Specialty Food Magazine

Summer 2018

Specialty Food Magazine is the leading publication for retailers, manufacturers and foodservice professionals in the specialty food trade. It provides news, trends and business-building insights that help readers keep their businesses competitive.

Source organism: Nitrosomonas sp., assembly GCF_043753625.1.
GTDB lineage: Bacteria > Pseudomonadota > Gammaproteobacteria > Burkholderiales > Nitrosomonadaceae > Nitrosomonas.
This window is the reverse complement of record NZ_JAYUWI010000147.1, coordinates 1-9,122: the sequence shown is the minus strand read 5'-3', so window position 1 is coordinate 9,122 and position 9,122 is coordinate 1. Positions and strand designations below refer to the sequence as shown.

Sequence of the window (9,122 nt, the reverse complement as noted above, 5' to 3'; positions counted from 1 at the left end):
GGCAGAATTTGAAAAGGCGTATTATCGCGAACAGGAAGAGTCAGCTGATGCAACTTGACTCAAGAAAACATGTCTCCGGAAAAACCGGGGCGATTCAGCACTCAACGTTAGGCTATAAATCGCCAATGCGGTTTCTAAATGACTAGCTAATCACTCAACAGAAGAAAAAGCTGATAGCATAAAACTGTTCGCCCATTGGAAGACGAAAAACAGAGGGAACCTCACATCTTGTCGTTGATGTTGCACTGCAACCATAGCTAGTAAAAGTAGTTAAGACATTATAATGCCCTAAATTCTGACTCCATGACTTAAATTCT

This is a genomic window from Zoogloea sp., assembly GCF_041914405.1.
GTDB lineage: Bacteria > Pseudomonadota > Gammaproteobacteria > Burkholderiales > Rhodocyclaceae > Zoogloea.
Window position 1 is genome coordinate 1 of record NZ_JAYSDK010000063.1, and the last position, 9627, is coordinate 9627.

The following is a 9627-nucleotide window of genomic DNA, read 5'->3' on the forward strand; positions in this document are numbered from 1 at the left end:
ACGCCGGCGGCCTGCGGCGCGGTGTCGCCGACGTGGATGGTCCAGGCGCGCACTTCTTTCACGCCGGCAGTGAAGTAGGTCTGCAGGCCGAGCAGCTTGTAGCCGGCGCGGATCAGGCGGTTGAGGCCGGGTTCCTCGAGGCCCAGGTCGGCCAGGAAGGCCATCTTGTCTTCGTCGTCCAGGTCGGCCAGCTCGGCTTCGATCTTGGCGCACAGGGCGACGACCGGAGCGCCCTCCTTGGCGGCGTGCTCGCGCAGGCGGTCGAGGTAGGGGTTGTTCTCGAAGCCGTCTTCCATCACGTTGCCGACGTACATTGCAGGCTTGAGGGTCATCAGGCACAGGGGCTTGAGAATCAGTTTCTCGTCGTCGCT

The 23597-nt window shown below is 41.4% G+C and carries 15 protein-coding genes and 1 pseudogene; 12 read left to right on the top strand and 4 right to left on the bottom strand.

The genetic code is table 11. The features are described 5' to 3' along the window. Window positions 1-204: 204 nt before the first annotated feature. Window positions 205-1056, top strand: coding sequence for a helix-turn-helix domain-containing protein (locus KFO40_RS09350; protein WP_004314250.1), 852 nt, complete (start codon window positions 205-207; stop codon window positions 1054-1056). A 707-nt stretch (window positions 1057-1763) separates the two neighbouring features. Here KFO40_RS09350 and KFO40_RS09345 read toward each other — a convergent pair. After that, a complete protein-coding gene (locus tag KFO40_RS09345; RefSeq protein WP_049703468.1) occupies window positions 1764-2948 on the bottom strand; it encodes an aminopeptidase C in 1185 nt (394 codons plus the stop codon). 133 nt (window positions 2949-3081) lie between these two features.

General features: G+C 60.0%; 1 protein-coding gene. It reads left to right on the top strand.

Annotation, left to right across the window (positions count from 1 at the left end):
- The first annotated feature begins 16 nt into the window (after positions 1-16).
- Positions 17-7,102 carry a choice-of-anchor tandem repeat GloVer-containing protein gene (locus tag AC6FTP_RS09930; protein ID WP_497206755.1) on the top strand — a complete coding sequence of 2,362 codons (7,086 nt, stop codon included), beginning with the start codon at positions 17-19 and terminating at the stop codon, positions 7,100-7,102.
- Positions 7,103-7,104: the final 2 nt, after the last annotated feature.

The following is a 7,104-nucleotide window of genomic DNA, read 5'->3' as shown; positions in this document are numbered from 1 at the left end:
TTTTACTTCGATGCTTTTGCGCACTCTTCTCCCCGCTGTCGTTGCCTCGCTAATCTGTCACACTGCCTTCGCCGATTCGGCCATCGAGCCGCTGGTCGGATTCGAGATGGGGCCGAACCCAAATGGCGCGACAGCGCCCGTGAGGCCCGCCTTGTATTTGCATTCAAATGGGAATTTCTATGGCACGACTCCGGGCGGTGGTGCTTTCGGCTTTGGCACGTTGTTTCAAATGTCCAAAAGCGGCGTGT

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The Stage-Gate methodology involves the following six principles: Principle 1: Optimize the Entire Innovation Process Look at your process from where you start to generate ideas all the way through to when you begin to generate money. "Far too many organizations only deal at the very front or very back end or just with development," said Jones. "As a leader in your organization you'll have to help bring people who are involved in developing projects at least to an understanding of how ideas are generated and how to take them through to commercial success. They need to see that big picture. Unless they have that, they're not able to perform to their fullest potential." Principle 2: Embrace Risk by Managing It The easiest way to manage a big complicated project is to break it into pieces that can be more effectively managed, hence the word "stages," said Jones. Each stage represents an increasing commitment of dollars and/or resources. After the discovery phase, the stages and their purpose are as follows: 1. Scope. The purpose of this stage is a quick and inexpensive assessment to size-up the opportunity. 2. Design. Feasibility of options and recommended product definition, customer desirability and business viability. 3. Develop. Rapid iterations of design prototypes to confirm customer desirability and business viability. 4. Scale Up. Pilot scale up of the winning prototype for field trials and early customer adoption to confirm value. 5. Launch. Ramp up to full production and scale up sales and distribution capability. Each of the stages is purpose-built and goal-driven, rather than time- driven. And process rigor is "right-sized" to the risk and context of each project. "You don't have to apply a lot of rigor to a small project, but if it's brand new and kind of risky, you're going to want to apply rigor in every single step," explained Jones. Principle 3: Accelerate the Creative Process Take an idea from a partially defined to a fully defined state. "Most of us aren't expert communicators and if people aren't seeing your vision it's because you've not fully defined it yet," said Jones. "If it doesn't exist, you can't very well describe it at the beginning so use the process to help add clarity to the idea. The idea is to take a partially defined idea and find ways to add pixels [to the picture] as quickly as you can. That's the trick with speed to market. How few pixels can we put into the picture before we know what it is and then we're off to the races." Principle 4: Options-Based Decisions " The concept of Stage-Gate is whenever you say 'yes' to the project, you're not saying 'yes' to the entirety of the project," said Jones. " The top performers learn to check in on the projects at critical points and ask 'should we do this?' 'does this make sense?' Separating the emotion from a good, relevant decision is important. The best per- formers evaluate these opportunities on merit alone, not emotion. The idea is if it's weak and not continuing to improve, we kill it." "Gates" or stopping points at which the decision to proceed or not is made, precede each of the five stages. At these gates, busi- ness merit and the potential to make money are evaluated. "The concept of options-based decision making is you want the right to continue [with a project] but not the obligation to. Separating the emotion from a good, relevant decision is important. The best performers evaluate these opportunities on merit alone, not emotion. The idea is if it's weak and not continuing to improve, we kill it." FALL 2017 141 article bug SUMMER 2018

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